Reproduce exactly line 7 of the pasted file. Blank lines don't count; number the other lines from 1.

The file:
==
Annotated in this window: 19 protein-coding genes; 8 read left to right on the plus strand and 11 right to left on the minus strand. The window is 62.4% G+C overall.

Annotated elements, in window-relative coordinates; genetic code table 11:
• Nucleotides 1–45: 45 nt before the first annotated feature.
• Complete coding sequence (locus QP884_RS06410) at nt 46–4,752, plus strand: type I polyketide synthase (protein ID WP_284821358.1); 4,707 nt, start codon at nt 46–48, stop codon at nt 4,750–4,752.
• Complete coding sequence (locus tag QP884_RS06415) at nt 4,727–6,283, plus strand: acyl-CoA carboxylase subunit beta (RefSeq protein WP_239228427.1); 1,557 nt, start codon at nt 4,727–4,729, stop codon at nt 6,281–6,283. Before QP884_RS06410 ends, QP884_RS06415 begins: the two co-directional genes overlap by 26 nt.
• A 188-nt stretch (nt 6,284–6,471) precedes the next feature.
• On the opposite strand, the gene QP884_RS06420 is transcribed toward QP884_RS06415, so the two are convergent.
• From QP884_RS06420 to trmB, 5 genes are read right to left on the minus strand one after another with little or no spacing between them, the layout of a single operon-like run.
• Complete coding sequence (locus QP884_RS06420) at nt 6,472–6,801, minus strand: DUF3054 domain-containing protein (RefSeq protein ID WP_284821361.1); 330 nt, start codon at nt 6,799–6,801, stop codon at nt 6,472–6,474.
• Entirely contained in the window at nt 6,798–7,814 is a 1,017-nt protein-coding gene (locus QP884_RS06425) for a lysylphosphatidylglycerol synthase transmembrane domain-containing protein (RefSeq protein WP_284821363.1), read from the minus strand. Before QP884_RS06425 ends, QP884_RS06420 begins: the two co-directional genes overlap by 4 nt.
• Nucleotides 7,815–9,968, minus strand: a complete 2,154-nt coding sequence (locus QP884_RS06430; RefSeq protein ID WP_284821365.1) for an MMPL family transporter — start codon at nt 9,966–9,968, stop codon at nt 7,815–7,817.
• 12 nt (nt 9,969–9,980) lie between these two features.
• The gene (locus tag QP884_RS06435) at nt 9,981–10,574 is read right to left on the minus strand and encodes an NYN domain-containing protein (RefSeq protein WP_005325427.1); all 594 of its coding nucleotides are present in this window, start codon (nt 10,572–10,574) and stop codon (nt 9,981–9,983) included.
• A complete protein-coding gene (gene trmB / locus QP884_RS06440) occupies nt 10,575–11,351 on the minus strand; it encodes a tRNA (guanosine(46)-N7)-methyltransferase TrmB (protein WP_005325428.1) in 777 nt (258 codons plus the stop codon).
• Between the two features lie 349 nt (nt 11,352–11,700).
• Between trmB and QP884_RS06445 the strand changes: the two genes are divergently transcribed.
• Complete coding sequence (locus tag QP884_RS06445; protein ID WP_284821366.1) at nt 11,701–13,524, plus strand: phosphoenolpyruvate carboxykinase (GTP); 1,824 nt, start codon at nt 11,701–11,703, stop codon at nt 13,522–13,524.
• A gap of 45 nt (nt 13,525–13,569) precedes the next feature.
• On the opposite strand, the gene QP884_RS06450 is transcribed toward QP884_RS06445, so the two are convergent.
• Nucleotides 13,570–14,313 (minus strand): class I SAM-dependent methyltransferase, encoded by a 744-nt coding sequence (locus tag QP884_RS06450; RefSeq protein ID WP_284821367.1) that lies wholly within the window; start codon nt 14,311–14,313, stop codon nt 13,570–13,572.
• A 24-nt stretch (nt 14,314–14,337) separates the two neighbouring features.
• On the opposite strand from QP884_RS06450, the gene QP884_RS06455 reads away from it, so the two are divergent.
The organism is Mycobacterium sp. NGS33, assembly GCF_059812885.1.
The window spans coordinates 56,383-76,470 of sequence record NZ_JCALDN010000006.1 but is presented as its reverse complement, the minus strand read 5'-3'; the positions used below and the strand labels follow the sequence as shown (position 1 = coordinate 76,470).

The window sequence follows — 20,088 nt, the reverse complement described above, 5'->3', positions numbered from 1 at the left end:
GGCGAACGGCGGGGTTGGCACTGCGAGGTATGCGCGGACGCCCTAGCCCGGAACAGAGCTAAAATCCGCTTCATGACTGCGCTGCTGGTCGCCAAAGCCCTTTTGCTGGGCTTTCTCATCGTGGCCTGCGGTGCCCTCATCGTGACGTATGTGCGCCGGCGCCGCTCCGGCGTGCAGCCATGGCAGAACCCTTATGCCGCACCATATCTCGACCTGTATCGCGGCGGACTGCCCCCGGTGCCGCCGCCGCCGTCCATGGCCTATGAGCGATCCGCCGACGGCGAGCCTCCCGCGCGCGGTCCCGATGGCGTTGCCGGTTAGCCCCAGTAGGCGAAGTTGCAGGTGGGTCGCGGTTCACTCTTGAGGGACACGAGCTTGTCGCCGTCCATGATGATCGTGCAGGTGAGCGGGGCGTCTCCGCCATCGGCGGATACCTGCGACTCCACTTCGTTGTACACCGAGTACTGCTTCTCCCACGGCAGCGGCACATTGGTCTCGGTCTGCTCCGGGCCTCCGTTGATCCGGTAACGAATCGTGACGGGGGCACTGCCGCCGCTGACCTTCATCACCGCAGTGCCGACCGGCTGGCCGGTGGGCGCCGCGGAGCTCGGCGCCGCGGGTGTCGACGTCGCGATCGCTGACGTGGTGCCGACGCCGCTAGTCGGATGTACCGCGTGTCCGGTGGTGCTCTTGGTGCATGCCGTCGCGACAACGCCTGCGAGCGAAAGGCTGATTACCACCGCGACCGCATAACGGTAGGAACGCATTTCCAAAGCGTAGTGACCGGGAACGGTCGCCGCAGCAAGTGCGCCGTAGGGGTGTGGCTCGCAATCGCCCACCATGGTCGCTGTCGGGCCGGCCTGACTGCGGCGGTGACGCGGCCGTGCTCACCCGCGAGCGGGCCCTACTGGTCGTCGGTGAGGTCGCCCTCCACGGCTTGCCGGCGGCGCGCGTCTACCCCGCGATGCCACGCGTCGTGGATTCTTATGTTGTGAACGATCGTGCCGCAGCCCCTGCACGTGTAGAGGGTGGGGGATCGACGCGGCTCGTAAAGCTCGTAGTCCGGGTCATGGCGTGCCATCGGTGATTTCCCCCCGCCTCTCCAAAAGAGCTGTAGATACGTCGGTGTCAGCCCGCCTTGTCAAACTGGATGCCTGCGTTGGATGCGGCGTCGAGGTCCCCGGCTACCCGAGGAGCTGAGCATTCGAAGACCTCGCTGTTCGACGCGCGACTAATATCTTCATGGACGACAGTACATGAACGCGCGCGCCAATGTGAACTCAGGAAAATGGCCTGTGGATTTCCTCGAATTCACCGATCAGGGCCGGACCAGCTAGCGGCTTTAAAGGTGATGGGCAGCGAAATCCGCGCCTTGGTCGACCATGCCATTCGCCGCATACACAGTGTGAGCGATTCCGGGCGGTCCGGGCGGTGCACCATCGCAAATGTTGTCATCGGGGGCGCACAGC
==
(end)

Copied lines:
• On the opposite strand, the gene QP884_RS06420 is transcribed toward QP884_RS06415, so the two are convergent.